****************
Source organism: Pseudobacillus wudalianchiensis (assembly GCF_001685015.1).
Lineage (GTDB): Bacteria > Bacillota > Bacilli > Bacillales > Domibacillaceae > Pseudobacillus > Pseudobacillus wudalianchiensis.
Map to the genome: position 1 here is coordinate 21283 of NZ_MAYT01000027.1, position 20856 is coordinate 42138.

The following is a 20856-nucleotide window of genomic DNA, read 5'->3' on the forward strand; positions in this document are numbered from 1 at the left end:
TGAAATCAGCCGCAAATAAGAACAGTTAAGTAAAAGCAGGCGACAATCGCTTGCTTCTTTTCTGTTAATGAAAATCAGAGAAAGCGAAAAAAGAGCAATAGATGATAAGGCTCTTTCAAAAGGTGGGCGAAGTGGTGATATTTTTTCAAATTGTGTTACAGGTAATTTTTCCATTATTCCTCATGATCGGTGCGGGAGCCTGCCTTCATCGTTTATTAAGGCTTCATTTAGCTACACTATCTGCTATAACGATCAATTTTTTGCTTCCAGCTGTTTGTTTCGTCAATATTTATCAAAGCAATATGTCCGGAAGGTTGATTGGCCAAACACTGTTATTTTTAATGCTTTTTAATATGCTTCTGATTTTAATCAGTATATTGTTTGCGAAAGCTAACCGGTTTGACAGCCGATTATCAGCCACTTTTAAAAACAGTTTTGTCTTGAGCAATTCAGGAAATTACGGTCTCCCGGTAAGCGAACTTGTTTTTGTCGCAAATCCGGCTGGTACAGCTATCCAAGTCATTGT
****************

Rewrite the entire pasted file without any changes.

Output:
Source organism: Pseudobacillus wudalianchiensis (assembly GCF_001685015.1).
Lineage (GTDB): Bacteria > Bacillota > Bacilli > Bacillales > Domibacillaceae > Pseudobacillus > Pseudobacillus wudalianchiensis.
Map to the genome: position 1 here is coordinate 21283 of NZ_MAYT01000027.1, position 20856 is coordinate 42138.

The following is a 20856-nucleotide window of genomic DNA, read 5'->3' on the forward strand; positions in this document are numbered from 1 at the left end:
TGAAATCAGCCGCAAATAAGAACAGTTAAGTAAAAGCAGGCGACAATCGCTTGCTTCTTTTCTGTTAATGAAAATCAGAGAAAGCGAAAAAAGAGCAATAGATGATAAGGCTCTTTCAAAAGGTGGGCGAAGTGGTGATATTTTTTCAAATTGTGTTACAGGTAATTTTTCCATTATTCCTCATGATCGGTGCGGGAGCCTGCCTTCATCGTTTATTAAGGCTTCATTTAGCTACACTATCTGCTATAACGATCAATTTTTTGCTTCCAGCTGTTTGTTTCGTCAATATTTATCAAAGCAATATGTCCGGAAGGTTGATTGGCCAAACACTGTTATTTTTAATGCTTTTTAATATGCTTCTGATTTTAATCAGTATATTGTTTGCGAAAGCTAACCGGTTTGACAGCCGATTATCAGCCACTTTTAAAAACAGTTTTGTCTTGAGCAATTCAGGAAATTACGGTCTCCCGGTAAGCGAACTTGTTTTTGTCGCAAATCCGGCTGGTACAGCTATCCAAGTCATTGT